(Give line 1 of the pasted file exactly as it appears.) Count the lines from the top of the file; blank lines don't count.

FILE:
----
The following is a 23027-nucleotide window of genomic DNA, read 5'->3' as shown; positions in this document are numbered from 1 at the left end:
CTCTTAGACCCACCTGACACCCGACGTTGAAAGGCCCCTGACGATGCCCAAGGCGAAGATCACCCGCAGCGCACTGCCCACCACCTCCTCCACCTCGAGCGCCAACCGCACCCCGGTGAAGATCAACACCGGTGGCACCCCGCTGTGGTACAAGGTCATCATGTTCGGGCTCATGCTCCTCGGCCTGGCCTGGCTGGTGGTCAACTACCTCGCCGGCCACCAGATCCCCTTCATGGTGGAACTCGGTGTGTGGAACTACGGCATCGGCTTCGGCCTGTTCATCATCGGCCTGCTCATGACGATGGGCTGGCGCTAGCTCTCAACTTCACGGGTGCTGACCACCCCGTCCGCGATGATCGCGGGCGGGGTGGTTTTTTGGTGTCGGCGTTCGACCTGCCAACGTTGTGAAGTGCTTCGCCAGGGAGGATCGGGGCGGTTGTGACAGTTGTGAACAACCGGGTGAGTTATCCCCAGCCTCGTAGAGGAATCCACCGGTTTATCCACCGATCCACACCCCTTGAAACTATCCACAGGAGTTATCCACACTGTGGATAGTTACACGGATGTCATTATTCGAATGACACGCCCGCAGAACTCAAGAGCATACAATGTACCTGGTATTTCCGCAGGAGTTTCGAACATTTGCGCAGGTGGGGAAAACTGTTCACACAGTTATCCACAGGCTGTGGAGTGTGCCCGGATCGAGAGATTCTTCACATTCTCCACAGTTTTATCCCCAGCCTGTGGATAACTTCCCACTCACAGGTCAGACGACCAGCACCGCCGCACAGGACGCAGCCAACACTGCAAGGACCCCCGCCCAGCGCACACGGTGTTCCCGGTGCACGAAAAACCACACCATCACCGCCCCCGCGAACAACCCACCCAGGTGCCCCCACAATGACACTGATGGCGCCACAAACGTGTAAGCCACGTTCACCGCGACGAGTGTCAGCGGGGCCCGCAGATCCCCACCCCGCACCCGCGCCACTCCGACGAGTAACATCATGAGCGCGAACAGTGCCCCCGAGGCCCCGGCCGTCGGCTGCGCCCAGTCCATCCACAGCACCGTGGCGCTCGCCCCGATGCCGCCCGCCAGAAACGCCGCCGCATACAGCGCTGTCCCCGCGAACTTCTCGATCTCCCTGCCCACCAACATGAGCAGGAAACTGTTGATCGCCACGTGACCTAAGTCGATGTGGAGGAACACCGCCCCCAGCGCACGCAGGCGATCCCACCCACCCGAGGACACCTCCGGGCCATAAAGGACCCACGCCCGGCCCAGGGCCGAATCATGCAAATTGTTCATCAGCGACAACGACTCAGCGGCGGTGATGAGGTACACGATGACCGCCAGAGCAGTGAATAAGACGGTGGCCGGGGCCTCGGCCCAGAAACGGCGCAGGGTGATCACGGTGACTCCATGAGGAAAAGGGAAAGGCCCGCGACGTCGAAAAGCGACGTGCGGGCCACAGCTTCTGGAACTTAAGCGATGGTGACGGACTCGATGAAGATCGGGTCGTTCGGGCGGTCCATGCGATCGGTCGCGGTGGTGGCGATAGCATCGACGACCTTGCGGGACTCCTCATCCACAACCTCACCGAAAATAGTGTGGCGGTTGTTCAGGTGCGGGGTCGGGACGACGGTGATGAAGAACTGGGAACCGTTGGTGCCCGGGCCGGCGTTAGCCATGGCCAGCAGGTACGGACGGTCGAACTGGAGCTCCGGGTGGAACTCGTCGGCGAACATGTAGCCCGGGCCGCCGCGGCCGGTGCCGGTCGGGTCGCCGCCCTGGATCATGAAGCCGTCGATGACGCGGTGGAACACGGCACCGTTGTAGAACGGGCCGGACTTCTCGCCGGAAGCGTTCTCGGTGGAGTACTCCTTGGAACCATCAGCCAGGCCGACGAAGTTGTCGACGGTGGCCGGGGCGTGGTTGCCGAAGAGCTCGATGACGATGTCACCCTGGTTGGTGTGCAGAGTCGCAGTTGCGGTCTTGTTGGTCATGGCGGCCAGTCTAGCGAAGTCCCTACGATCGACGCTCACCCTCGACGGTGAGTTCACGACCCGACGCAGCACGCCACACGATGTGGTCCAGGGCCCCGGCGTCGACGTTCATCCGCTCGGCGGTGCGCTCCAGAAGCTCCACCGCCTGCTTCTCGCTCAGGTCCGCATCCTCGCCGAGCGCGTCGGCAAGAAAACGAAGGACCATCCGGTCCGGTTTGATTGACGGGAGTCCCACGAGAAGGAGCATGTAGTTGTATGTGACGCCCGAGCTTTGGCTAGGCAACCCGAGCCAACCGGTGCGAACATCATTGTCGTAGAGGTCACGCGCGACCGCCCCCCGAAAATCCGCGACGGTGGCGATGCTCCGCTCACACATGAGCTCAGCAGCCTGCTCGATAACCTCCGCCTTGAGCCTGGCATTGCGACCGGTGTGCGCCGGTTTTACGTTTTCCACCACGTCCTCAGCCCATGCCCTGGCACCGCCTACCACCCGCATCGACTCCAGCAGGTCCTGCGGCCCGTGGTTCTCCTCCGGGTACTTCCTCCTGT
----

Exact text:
The following is a 23027-nucleotide window of genomic DNA, read 5'->3' as shown; positions in this document are numbered from 1 at the left end: